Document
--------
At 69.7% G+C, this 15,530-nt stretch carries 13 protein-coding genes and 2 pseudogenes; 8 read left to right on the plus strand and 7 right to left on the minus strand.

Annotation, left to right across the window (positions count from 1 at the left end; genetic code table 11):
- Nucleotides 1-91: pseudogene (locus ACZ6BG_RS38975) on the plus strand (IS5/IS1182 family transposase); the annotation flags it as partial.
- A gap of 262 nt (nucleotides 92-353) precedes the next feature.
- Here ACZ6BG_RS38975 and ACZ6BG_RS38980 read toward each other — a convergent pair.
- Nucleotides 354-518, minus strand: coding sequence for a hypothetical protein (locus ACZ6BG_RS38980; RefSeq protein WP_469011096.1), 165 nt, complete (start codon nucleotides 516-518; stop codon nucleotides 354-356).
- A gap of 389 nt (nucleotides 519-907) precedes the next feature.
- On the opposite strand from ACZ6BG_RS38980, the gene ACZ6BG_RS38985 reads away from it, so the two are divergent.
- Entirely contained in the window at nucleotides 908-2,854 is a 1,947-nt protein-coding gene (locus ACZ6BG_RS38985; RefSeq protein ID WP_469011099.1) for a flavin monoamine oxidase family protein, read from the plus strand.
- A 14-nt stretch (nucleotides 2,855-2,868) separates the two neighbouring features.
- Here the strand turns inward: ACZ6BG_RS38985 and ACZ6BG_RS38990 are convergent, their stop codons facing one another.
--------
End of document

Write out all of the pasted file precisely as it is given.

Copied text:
At 69.7% G+C, this 15,530-nt stretch carries 13 protein-coding genes and 2 pseudogenes; 8 read left to right on the plus strand and 7 right to left on the minus strand.

Annotation, left to right across the window (positions count from 1 at the left end; genetic code table 11):
- Nucleotides 1-91: pseudogene (locus ACZ6BG_RS38975) on the plus strand (IS5/IS1182 family transposase); the annotation flags it as partial.
- A gap of 262 nt (nucleotides 92-353) precedes the next feature.
- Here ACZ6BG_RS38975 and ACZ6BG_RS38980 read toward each other — a convergent pair.
- Nucleotides 354-518, minus strand: coding sequence for a hypothetical protein (locus ACZ6BG_RS38980; RefSeq protein WP_469011096.1), 165 nt, complete (start codon nucleotides 516-518; stop codon nucleotides 354-356).
- A gap of 389 nt (nucleotides 519-907) precedes the next feature.
- On the opposite strand from ACZ6BG_RS38980, the gene ACZ6BG_RS38985 reads away from it, so the two are divergent.
- Entirely contained in the window at nucleotides 908-2,854 is a 1,947-nt protein-coding gene (locus ACZ6BG_RS38985; RefSeq protein ID WP_469011099.1) for a flavin monoamine oxidase family protein, read from the plus strand.
- A 14-nt stretch (nucleotides 2,855-2,868) separates the two neighbouring features.
- Here the strand turns inward: ACZ6BG_RS38985 and ACZ6BG_RS38990 are convergent, their stop codons facing one another.